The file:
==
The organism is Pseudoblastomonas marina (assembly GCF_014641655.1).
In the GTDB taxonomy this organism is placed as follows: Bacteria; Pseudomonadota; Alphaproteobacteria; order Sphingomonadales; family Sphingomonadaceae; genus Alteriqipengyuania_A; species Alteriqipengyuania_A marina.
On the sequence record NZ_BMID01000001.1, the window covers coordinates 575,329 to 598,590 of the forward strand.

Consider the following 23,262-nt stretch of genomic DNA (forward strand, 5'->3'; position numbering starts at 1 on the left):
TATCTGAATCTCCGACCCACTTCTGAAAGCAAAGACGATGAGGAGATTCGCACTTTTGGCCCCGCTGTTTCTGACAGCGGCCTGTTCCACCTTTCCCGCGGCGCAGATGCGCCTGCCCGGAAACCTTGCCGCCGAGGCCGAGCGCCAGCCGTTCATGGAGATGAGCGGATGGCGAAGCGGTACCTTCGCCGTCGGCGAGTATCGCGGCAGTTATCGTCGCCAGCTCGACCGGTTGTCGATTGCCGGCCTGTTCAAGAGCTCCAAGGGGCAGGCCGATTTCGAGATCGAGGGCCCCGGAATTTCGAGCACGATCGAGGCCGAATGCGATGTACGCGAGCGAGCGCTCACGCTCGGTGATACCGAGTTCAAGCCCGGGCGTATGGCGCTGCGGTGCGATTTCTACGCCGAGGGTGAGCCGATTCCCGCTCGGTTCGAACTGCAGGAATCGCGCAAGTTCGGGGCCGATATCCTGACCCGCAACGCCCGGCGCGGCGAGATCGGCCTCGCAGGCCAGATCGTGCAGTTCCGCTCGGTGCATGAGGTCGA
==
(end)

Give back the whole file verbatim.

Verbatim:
The organism is Pseudoblastomonas marina (assembly GCF_014641655.1).
In the GTDB taxonomy this organism is placed as follows: Bacteria; Pseudomonadota; Alphaproteobacteria; order Sphingomonadales; family Sphingomonadaceae; genus Alteriqipengyuania_A; species Alteriqipengyuania_A marina.
On the sequence record NZ_BMID01000001.1, the window covers coordinates 575,329 to 598,590 of the forward strand.

Consider the following 23,262-nt stretch of genomic DNA (forward strand, 5'->3'; position numbering starts at 1 on the left):
TATCTGAATCTCCGACCCACTTCTGAAAGCAAAGACGATGAGGAGATTCGCACTTTTGGCCCCGCTGTTTCTGACAGCGGCCTGTTCCACCTTTCCCGCGGCGCAGATGCGCCTGCCCGGAAACCTTGCCGCCGAGGCCGAGCGCCAGCCGTTCATGGAGATGAGCGGATGGCGAAGCGGTACCTTCGCCGTCGGCGAGTATCGCGGCAGTTATCGTCGCCAGCTCGACCGGTTGTCGATTGCCGGCCTGTTCAAGAGCTCCAAGGGGCAGGCCGATTTCGAGATCGAGGGCCCCGGAATTTCGAGCACGATCGAGGCCGAATGCGATGTACGCGAGCGAGCGCTCACGCTCGGTGATACCGAGTTCAAGCCCGGGCGTATGGCGCTGCGGTGCGATTTCTACGCCGAGGGTGAGCCGATTCCCGCTCGGTTCGAACTGCAGGAATCGCGCAAGTTCGGGGCCGATATCCTGACCCGCAACGCCCGGCGCGGCGAGATCGGCCTCGCAGGCCAGATCGTGCAGTTCCGCTCGGTGCATGAGGTCGA